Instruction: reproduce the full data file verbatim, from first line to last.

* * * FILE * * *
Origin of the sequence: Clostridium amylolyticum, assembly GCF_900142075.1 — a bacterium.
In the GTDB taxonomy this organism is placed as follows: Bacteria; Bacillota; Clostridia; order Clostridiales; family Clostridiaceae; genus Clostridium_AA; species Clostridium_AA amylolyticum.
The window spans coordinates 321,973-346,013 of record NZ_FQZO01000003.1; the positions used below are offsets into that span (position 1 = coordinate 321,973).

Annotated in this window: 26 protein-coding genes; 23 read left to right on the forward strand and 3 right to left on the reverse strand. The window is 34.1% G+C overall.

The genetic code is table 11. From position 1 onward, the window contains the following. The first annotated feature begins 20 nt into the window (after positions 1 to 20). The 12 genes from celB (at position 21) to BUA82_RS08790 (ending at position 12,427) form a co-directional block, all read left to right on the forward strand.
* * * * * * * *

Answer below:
Origin of the sequence: Clostridium amylolyticum, assembly GCF_900142075.1 — a bacterium.
In the GTDB taxonomy this organism is placed as follows: Bacteria; Bacillota; Clostridia; order Clostridiales; family Clostridiaceae; genus Clostridium_AA; species Clostridium_AA amylolyticum.
The window spans coordinates 321,973-346,013 of record NZ_FQZO01000003.1; the positions used below are offsets into that span (position 1 = coordinate 321,973).

Annotated in this window: 26 protein-coding genes; 23 read left to right on the forward strand and 3 right to left on the reverse strand. The window is 34.1% G+C overall.

The genetic code is table 11. From position 1 onward, the window contains the following. The first annotated feature begins 20 nt into the window (after positions 1 to 20). The 12 genes from celB (at position 21) to BUA82_RS08790 (ending at position 12,427) form a co-directional block, all read left to right on the forward strand.